Patricia M. Darrigo, Assistant District Attorney, for the Commonwealth.
Greta A. Janusz for the defendant.
The defendant was convicted of two counts of forcible rape (G. L. c. 265, Section 22); kidnapping (G. L. c. 265, Section 26); unarmed robbery (G. L. c. 265, Section 19); mayhem (G. L. c. 265, Section 14); and assault and battery (G. L. c. 265, Section 13A) by a jury in the Superior Court [Note 1].
Some ten and one-half years later, he filed a motion for a new trial on the ground that the Commonwealth had failed to disclose material, exculpatory evidence. A judge in the Superior Court, who was not the trial judge, allowed the motion for a new trial. On the Commonwealth's appeal, we affirm.
In this case, the defendant filed a motion for the production of all exculpatory evidence and a motion for inspection of all books, papers, documents, and tangible objects in the possession of the Commonwealth. Both motions were allowed by the court. The Commonwealth did not prior to, or during, the trial disclose to the defendant a photograph which clearly depicted him with a moustache and which was taken by the police within two hours of the incident. This was so, even though at a suppression hearing on the identification of the defendant as the assailant, the victim and another identifying witness did not describe him as having a moustache and, at the trial, the victim testified four times that her attacker was clean shaven and the other eyewitness testified that the man whom he had seen face-to-face had no moustache.
Where a defendant claims a new trial based on a failure to disclose exculpatory evidence, the defendant bears the burden of demonstrating that the evidence was exculpatory and material and that the withholding of the evidence prejudiced the defendant. Commonwealth v. Pisa, 372 Mass. 590 , 594-595 (1977). See Commonwealth v. Gallarelli, 399 Mass. 17 , 20 (1987). The Commonwealth rightfully concedes that the photograph depicting the defendant with a moustache was exculpatory. Exculpatory evidence includes evidence "which provides some significant aid to the defendant's case, whether it furnishes corroboration of the defendant's story, calls into question a material, although not indispensable, element of the prosecution's version of the events, or challenges the credibility of a key prosecution witness." Commonwealth v. Ellison, 376 Mass. 1 , 22 (1978). Commonwealth v. Gregory, 401 Mass. 437 , 442 (1988).
The question then becomes whether the evidence was material. Where, as in this case, there is only a general request for exculpatory evidence, material evidence is that evidence which on a consideration of the entire record creates a reasonable doubt that did not otherwise exist. United States v. Agurs, 427 U.S. 97, 112 (1976). Commonwealth v. Wilson, 381 Mass. 90 , 107 (1980). Commonwealth v. Gallarelli, 399 Mass. at 21. Viewed in the light most favorable to the defendant, Commonwealth v. Wilson, 381 Mass. at 110, the photograph was valuable to his defense both as evidence that he was not the attacker and as evidence impeaching the testimony of the principal witnesses against him. Both of these witnesses positively and unanimously testified that the attacker had no moustache. Otherwise, their description of the attacker -- a heavy white male about six feet tall, dark hair, wearing a green T-shirt with a pocket and dirty blue jeans with a leather belt which had a large rectangular brass buckle -- matched the description of the defendant. At the trial, they identified the defendant as the assailant and testified to their out-of-court identification of him. The Commonwealth also introduced evidence that the green T-shirt worn by the defendant on the night of his arrest had blood and semen on it, that a heel from the defendant's boot was found not far from the scene of the crime, and that the defendant was seen running toward a green van which was registered to him. The defendant did not take the stand, but he presented evidence from two alibi witnesses that he was working on his van outside his house at about the time the incident would have occurred. The defendant's wife also testified that at the time of this incident the defendant had a moustache and that the blood on his T-shirt was caused by a cut on the defendant's finger and the semen, by intercourse between her husband and herself.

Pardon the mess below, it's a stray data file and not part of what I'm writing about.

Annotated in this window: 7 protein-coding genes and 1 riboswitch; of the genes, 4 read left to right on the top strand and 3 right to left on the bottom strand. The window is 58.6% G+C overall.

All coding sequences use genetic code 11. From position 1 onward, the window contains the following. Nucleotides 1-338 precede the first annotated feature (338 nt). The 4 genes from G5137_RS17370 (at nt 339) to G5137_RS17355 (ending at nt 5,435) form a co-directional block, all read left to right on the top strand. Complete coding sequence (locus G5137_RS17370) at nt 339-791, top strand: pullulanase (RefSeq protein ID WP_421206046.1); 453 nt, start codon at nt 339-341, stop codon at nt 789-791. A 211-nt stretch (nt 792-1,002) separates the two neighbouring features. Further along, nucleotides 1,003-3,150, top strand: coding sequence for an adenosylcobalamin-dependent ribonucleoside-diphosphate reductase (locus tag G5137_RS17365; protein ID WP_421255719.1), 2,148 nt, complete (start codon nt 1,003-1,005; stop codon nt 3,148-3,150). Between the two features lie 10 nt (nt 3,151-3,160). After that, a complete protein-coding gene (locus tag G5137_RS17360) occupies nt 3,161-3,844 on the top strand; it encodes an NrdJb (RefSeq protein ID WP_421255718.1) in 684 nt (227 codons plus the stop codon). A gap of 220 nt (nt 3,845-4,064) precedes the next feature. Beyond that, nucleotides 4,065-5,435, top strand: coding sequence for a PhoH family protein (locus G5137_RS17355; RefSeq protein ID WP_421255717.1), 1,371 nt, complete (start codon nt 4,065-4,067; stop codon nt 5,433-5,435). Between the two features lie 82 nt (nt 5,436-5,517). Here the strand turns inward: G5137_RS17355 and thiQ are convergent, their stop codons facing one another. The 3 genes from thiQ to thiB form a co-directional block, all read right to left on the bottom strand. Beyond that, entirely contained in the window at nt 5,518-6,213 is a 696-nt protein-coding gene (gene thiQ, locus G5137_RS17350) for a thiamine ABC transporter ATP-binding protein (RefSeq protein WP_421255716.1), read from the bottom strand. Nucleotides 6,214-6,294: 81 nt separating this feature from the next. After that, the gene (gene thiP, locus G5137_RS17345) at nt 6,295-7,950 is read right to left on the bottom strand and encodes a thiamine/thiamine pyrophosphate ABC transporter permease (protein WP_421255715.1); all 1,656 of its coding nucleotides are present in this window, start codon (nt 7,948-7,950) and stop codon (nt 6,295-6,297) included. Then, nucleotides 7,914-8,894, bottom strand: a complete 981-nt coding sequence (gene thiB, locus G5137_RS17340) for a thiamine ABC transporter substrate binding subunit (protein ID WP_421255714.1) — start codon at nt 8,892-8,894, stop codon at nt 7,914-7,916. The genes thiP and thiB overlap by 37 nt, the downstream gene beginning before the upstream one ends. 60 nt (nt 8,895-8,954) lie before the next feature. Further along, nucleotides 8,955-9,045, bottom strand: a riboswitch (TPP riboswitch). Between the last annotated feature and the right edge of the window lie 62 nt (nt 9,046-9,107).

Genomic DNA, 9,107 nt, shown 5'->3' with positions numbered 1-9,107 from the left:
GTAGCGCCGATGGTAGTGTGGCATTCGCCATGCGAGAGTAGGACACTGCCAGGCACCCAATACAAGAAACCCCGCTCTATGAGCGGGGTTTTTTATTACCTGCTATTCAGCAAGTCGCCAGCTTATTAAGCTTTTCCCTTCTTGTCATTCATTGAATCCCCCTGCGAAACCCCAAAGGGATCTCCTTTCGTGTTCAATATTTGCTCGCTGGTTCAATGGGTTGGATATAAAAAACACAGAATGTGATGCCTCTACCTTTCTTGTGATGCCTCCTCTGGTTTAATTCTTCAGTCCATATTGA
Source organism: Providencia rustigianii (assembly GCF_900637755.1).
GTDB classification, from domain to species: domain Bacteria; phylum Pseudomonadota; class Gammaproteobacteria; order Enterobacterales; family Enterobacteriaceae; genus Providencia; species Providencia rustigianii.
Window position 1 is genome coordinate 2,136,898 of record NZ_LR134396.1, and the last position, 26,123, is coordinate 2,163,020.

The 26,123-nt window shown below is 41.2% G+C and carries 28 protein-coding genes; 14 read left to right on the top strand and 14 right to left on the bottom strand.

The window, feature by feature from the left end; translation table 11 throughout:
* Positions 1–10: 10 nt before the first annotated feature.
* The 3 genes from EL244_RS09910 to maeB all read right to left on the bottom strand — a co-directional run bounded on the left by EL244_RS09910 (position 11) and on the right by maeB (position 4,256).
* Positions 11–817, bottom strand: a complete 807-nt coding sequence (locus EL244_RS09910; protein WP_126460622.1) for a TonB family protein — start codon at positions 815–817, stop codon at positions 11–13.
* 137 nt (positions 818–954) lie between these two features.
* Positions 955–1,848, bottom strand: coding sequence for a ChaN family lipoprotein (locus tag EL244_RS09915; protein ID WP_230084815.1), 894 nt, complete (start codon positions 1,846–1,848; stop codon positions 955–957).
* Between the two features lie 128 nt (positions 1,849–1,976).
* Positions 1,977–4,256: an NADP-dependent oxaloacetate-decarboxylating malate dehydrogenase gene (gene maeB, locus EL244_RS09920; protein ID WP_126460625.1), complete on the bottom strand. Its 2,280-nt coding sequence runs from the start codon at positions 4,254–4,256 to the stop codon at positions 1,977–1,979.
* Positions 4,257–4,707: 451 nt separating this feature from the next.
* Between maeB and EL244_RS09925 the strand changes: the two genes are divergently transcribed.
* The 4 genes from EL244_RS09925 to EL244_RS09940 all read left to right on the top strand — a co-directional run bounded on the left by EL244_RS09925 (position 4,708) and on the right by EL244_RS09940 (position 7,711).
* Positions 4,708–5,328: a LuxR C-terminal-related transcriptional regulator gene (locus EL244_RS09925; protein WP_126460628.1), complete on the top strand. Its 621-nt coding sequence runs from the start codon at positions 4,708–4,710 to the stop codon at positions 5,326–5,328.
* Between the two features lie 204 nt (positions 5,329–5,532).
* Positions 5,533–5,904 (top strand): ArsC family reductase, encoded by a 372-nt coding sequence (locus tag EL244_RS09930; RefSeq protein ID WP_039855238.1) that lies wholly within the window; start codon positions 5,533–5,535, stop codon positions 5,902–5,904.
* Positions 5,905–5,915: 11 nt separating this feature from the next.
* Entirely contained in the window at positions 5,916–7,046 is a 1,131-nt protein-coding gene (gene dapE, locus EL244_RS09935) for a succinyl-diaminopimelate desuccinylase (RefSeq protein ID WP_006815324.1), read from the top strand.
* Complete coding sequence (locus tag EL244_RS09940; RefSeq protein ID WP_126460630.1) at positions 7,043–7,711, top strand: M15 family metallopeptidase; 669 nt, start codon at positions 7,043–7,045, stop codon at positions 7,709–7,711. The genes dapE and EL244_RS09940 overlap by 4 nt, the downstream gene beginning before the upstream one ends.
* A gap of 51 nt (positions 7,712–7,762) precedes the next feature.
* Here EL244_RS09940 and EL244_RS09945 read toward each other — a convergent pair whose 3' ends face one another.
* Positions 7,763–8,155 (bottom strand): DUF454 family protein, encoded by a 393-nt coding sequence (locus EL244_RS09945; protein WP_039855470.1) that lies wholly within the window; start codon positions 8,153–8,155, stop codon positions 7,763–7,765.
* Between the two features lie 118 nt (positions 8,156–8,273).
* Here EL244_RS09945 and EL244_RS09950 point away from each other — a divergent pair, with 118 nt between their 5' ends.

In sum, based on this evidence, we cannot say that if the photograph had been introduced it would not have created a reasonable doubt as to the guilt of the defendant. Commonwealth v. Vieira, 401 Mass. 828 , 832 (1988). Commonwealth v. Capparelli, 29 Mass. App. Ct. 926 , 927 (1990).
Likewise, we determine that the defendant was prejudiced by the withholding of this photograph. Since the only evidence that the defendant possessed a moustache came from his wife, a "more credible defense would have been available" if the defendant could have introduced a photograph from police files showing that he had a moustache on the day of the offense. Commonwealth v. Vieira, 401 Mass. at 836.
We conclude that the judge did not abuse his discretion or commit an error of law in ordering a new trial. Commonwealth v. Gagliardi, 21 Mass. App. Ct. 439 , 449 (1986).
Order allowing motion for a new trial affirmed.
[Note 1] The defendant received a sentence of thirty-five to forty-five years on one of the rape counts and concurrent sentences of nine to ten years on the kidnapping conviction, fifteen to twenty years on the unarmed robbery conviction, and thirty-five to forty-five years on the other rape conviction. The judge placed the assault and battery charge on file and imposed a suspended sentence of eighteen to twenty years on the mayhem conviction with a probationary term of five years to commence from and after the prior sentences.